The Soyuz spacecraft with the 12th international space station crew, Commander William McArthur and Flight Engineer Valery Tokarev, docked with the orbiting laboratory at 1:27 a.m. EDT Monday.
With them was American Greg Olsen, the third private citizen in space, flying under a contract with the Russian Federal Space Agency. He will spend about eight days on the station.
Image above: The Soyuz TMA spacecraft carrying the Expedition 12 crewmembers approaches the space station. Credit: NASA TV
They launched from the Baikonur Cosmodrome in Kazakhstan just before midnight on Friday.
Olsen will conduct scientific experiments on the station, and then return to Earth with Expedition 11. That crew, Commander Sergei Krikalev and NASA Science Officer John Phillips, has been on the orbiting laboratory since April.
They will undock Oct. 10 in the Soyuz TMA that brought them to the station April 16. Landing is scheduled for 9:08 p.m. EDT that day in the steppes of Kazakhstan, winding up their 180-day increment.
McArthur, 54, a retired Army colonel, is a veteran of three shuttle flights, including one to the station and one to the Russian space station Mir. Tokarev, 52, a colonel in the Russian Air Force, is a veteran of one spaceflight, to the international space station aboard a space shuttle.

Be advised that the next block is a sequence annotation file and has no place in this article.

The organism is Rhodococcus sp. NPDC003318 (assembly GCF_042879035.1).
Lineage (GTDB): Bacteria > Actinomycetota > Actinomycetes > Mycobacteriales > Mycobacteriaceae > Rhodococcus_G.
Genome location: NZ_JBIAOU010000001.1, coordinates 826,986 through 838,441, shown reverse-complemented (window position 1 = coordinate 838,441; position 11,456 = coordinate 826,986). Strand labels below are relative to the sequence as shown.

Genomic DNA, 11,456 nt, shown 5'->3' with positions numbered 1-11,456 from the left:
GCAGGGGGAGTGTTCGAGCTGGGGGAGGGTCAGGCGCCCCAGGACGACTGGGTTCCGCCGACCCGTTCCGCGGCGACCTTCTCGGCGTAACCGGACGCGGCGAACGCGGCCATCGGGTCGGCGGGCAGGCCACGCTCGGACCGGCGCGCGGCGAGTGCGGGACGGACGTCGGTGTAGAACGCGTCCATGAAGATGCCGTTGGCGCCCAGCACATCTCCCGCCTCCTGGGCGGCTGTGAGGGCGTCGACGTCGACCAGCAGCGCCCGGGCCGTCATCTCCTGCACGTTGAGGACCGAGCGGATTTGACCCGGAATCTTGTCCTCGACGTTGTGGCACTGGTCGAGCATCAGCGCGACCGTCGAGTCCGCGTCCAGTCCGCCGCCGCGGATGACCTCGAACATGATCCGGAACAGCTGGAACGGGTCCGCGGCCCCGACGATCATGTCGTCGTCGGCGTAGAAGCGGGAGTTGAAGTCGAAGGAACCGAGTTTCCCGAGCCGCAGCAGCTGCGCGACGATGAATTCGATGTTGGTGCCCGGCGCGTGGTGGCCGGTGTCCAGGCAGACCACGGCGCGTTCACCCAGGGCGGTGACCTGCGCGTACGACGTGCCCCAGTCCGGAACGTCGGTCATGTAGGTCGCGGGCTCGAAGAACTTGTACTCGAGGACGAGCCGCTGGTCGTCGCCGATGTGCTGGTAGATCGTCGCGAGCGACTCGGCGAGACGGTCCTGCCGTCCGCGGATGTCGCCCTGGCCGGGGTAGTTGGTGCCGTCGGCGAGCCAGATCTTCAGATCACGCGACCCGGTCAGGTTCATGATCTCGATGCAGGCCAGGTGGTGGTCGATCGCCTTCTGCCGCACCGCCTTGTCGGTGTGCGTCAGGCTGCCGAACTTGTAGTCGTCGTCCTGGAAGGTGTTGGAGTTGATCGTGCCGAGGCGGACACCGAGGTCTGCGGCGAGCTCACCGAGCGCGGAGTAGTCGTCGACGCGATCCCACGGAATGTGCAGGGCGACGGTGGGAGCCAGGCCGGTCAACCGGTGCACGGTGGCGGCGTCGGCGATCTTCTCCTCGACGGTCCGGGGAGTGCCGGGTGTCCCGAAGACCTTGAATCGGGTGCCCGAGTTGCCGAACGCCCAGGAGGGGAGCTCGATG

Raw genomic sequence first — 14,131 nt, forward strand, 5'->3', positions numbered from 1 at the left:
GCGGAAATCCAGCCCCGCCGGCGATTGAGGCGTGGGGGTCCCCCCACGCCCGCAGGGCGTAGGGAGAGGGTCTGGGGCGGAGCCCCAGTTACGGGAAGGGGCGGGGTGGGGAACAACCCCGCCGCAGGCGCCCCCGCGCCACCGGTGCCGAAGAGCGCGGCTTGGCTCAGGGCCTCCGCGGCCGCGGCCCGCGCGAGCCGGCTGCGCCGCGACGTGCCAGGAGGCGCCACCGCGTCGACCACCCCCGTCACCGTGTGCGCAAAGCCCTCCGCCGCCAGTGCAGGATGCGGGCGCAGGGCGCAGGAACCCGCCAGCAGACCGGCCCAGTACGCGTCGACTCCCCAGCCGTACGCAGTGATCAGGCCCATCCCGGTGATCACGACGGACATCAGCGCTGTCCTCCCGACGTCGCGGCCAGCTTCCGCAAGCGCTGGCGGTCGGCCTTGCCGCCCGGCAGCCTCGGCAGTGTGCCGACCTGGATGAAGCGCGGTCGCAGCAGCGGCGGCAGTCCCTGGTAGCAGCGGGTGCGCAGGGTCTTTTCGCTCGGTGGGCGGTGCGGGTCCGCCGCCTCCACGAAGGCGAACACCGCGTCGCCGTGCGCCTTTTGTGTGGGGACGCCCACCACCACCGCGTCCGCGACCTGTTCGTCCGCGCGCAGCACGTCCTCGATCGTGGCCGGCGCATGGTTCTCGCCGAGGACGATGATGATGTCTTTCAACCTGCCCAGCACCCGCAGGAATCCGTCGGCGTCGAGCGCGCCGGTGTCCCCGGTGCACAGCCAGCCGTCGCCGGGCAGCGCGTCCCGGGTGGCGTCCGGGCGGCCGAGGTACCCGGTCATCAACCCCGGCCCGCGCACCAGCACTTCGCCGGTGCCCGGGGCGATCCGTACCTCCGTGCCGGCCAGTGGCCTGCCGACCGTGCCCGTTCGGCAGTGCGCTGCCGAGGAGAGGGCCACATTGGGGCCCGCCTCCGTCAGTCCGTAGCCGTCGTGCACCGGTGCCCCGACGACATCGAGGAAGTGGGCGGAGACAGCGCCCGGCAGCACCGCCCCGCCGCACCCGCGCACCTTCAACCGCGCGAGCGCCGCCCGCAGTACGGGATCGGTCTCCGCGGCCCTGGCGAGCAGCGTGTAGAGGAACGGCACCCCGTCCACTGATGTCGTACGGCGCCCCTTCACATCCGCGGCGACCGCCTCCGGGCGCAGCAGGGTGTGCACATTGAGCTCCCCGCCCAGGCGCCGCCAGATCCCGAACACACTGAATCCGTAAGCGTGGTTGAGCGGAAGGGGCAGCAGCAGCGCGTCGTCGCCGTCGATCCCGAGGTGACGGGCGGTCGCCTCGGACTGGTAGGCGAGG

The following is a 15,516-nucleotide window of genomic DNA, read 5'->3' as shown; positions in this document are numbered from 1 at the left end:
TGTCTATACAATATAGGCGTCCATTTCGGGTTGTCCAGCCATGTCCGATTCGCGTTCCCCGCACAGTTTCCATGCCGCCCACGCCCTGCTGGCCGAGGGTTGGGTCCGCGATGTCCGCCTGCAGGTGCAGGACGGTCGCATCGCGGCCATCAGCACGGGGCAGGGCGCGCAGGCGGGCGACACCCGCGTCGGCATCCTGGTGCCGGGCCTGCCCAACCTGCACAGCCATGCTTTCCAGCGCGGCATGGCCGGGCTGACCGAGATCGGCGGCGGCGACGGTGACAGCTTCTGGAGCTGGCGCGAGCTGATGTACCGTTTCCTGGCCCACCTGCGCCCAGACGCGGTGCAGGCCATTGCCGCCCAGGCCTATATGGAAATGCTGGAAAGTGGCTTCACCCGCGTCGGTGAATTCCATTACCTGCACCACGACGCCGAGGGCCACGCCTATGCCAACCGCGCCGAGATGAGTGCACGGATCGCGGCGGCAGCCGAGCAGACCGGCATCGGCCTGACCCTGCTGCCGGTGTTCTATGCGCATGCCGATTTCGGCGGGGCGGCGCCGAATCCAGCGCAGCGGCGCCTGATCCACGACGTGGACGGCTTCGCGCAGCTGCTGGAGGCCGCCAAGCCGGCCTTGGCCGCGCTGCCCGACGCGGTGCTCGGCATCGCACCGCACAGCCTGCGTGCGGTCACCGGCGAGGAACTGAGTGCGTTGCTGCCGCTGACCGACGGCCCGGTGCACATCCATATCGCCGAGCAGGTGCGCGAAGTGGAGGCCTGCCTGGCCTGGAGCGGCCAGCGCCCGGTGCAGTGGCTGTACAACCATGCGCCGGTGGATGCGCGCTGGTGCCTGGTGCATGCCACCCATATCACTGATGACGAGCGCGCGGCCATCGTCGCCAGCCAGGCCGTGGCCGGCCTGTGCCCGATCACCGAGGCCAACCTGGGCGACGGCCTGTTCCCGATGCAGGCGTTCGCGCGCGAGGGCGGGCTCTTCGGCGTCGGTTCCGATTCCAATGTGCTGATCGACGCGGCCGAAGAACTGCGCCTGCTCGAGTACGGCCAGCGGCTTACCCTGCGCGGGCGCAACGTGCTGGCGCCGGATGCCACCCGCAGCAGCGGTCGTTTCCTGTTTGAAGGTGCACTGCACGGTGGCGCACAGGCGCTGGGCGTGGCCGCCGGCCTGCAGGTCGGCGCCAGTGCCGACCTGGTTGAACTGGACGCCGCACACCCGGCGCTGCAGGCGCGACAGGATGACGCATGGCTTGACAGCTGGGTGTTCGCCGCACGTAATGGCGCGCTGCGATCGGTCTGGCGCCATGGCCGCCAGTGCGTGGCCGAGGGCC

Hatches were opened at 4:36 a.m. EDT. After hugs and greetings with the traditional bread and salt, they got a safety briefing from the Expedition 11 crew. In extensive handover briefings during their eight days together, they will get training on systems and experiments on the station and on the Canadarm2 robotic arm.
During their six months on the station McArthur and Tokarev will do two or three spacewalks. The first, from the Quest airlock in U.S. spacesuits, is planned for early November. Tasks include installation of a camera group and retrieval of the station's floating potential probe.
That will be McArthur's third spacewalk and the first for Tokarev.
About two weeks later the crewmembers will board their Soyuz spacecraft and move it from the Pirs docking compartment to a docking port on the Zarya module. That will clear the Pirs for use of its airlock in a spacewalk using Russian Orlan suits in December.
That spacewalk will focus on retrieving scientific experiments and photography of a micrometeoroid monitoring system and the Soyuz descent module's multilayer insulation.
A third spacewalk early next year in U.S. spacesuits is under consideration.
McArthur and Tokarev also are scheduled to welcome an unpiloted Progress cargo craft to the station, just in time for Christmas. That Progress will bring fuel, equipment, supplies, water, oxygen and air to the station. Docking is planned for Dec. 23.
Station maintenance will occupy considerable time. They will continue scientific investigations aboard the orbiting laboratory, as well as a program of scientific education activities and Earth observations.
Their replacements, the 13th crew of the station, are scheduled to arrive in March.
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